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Environmental terrorist strikes
Sedona “Wye” project

by Ivan Finley

Ivan Finley Sedona Former MayorAccording to a police report, on July 3 or 4, a person or persons unknown did damage to heavy equipment parked on the worksite of the Hyatt project at the “Wye.” It is almost a certainty that this vandalism is associated with the removal of trees from the property. Only a day or two earlier an unnamed elderly man had a confrontation on the site with workers over the removal of trees.

Among the damaged equipment were rock trenchers, rock crushers, bulldozers, backhoes and other large items. All were extensively damaged by drilled holes in hydraulic lines, cut electrical lines in and near the engines, and very large and expensive tires were slashed. According to Dana Schmidt, of the Sedona Police Department, whoever did this, spent considerable time on the site and had to have knowledge of how to cause the most damage to this equipment. There are four different contractors working on the site.

In talking with the applicant for this project, he felt that the damage was in the thousands of dollars, but did not have a figure yet. He said this action would not stop this project, but would increase the cost and slow it down from completion.

This applicant has been working with the city of Sedona for several years and has an approved plan, including a developmental agreement, which includes current impact fees. He has bent over backwards to work within the city guidelines. They have removed and boxed all the trees that the city wanted. Like all boxed native trees, some of them have since died.

According to the landscape plans, the completed project will have over 100 more trees than were removed. Roger Eastman, of the city’s Community Planning Department, has stated that the plans for the “Wye” area, including the roadway by the Post Office, is one of the finest plans the city has approved, and after it is finished it will be beautiful.

Terrorism - violent acts meant to intimidate or coerce, especially for political reasons. Does it work?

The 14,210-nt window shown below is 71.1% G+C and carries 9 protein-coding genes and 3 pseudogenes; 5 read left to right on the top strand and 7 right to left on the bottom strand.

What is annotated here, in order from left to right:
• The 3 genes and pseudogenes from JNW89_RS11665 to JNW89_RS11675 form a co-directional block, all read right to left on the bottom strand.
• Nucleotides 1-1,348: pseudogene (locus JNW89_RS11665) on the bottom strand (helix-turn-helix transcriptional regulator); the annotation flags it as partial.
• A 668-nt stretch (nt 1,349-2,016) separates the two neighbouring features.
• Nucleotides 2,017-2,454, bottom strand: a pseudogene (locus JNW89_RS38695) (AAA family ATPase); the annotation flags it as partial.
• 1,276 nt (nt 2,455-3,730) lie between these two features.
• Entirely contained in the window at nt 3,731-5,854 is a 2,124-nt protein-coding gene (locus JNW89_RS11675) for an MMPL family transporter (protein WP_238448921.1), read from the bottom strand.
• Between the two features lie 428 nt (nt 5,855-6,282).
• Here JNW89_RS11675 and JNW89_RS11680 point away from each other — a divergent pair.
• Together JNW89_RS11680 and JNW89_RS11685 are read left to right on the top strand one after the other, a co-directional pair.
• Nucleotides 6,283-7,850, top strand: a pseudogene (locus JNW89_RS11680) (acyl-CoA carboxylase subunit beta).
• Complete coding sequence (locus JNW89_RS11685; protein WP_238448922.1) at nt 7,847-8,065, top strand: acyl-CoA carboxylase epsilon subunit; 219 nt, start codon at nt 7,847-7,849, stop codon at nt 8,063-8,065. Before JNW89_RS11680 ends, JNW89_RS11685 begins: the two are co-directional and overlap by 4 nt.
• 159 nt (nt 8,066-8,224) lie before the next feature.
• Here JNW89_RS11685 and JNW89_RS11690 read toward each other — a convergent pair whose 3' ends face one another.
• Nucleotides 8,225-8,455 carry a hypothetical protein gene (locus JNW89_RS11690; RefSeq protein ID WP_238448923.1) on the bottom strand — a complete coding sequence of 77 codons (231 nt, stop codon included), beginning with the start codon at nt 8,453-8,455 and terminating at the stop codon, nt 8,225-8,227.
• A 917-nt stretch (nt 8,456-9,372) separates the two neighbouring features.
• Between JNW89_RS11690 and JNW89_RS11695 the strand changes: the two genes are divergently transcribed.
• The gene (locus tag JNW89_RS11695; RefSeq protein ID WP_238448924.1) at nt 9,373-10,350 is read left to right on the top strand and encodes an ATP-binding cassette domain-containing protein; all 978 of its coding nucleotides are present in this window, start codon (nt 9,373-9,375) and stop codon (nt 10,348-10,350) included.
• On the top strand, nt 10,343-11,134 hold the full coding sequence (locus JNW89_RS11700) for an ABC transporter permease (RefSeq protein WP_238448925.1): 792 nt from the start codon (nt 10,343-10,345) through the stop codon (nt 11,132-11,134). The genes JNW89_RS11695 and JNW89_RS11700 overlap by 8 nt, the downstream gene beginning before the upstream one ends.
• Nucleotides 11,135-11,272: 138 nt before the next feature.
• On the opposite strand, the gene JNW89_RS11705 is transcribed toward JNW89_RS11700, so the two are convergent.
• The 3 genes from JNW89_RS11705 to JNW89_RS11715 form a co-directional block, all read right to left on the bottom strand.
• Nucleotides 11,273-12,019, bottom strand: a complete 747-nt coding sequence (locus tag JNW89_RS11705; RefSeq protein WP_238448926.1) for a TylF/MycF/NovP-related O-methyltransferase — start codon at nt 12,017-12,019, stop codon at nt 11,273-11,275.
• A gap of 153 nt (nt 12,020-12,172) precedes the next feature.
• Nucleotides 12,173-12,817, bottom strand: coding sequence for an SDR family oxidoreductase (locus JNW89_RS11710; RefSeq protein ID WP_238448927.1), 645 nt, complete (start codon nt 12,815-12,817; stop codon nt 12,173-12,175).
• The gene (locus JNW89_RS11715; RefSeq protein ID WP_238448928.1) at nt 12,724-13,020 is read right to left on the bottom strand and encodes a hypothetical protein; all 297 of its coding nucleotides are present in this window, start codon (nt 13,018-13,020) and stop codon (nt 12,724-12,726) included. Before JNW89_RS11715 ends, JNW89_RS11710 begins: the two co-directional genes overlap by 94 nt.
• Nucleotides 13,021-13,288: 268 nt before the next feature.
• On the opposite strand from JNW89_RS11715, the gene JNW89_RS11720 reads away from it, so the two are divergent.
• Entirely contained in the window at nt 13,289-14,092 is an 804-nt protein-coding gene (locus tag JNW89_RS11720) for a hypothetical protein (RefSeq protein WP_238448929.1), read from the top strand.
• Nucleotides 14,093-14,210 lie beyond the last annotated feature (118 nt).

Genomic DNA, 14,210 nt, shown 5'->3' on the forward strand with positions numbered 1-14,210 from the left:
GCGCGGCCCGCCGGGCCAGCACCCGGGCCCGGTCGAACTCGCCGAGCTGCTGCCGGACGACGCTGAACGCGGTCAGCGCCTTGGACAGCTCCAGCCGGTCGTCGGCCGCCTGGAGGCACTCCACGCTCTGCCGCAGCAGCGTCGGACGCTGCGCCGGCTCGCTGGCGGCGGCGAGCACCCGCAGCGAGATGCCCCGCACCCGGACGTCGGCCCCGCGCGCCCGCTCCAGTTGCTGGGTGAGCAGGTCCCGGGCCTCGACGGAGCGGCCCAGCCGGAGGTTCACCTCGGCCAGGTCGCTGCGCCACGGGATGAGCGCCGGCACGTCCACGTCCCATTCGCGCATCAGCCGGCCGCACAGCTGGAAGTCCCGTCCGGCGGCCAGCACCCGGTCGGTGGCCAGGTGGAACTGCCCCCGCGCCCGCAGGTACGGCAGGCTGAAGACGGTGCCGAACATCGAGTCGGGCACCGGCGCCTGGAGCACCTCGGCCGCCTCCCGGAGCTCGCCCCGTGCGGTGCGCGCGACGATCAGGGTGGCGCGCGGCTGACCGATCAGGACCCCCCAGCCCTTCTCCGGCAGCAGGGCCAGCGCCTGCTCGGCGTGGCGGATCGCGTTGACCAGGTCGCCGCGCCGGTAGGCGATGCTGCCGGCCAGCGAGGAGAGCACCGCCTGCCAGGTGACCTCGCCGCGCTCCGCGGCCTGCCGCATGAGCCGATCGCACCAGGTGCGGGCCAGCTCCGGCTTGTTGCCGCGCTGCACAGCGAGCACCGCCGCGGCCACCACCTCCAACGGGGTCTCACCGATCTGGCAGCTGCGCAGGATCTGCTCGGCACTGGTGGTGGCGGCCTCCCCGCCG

In November, the watchdog group for Public Employees for Environmental Responsibility issued a report that “beatings, bombings, shots fired, property vandalized, death threats and other incidents against federal resource employees, largely in the West, have been steadily increasing since 1995.” In 1998, there were almost 100 incidents in which personnel or buildings of the U.S. Forest Service, Bureau of Land Management, and other agencies were targets of physical attack, destruction or a direct threat of violence.

THE PERSON OR PERSONS THAT DAMAGED THIS EQUIPMENT COULD DIRECT IT AT A HUMAN BEING NEXT. This kind of incident is not new in Sedona. A few years back we had a very similar incident at a project on Soldier Pass Road. Before that, there was a fire started in a sewer contractor’s equipment on 89A. Let’s hope that this is the end of this violence and this project can be finalized.

Almost every bit of damage done up at this construction site was outlined in a book called The Monkey Wrench Gang (basically, a how-to booklet on environmental vandalism). I sure hope we don’t have anyone in town named “Hayduke.”

Economically, the Hyatt project will have a very positive effect on income to the city. Remember, we operate on sales taxes only - no property taxes come to the city, and with the economic slowdown that is happening in the U.S., we need to do everything possible to protect our future income.

The newly seated City Council absolutely must set the tone and, with their leadership, bring this community together. This kind of action cannot be tolerated. We should demand strong words from all of them against anyone taking the law into their own hands.

The three newly-elected city council persons all seemed to run for the office on the basis of more communications, open meetings, and public business conducted in front of the public. Sounds great.

One of the first meetings attended by the Honorable Mayor Dick Ellis, was a meeting apparently called by Yavapai County Supervisor Arlo Davis regarding highway 179. When I called to ask why the Mayor attended a meeting that was closed to the public, it was stated that Mr. Davis requested it closed. Another person said that the Arizona Department of Transportation wanted it closed!!!

I was also told that no decisions were made at that meeting. But it doesn’t make any difference - public business that affects all of us was discussed.

One of the other city council persons attending this meeting was Steve Nahmanson. Do you remember, a year or so ago when he tried to crash an ADOT meeting in Phoenix and he was told it was closed and a local paper printed his picture trying to go through the closed door. Nahmanson still wants the state to turn back Highway 179 to the city. A study two years ago determined that this in no way was economically feasible. Matt Ryan, Coconino County Supervisor  representing Sedona said they didn’t want Hwy 179 back and Arlo Davis also said Yavapai County doesn’t want it.

They said they did not have a choice but to attend this closed meeting.

I SAY THEY DID, THEY COULD HAVE STAYED HOME, but they wanted to go to see if they could influence ADOT further toward their viewpoint.

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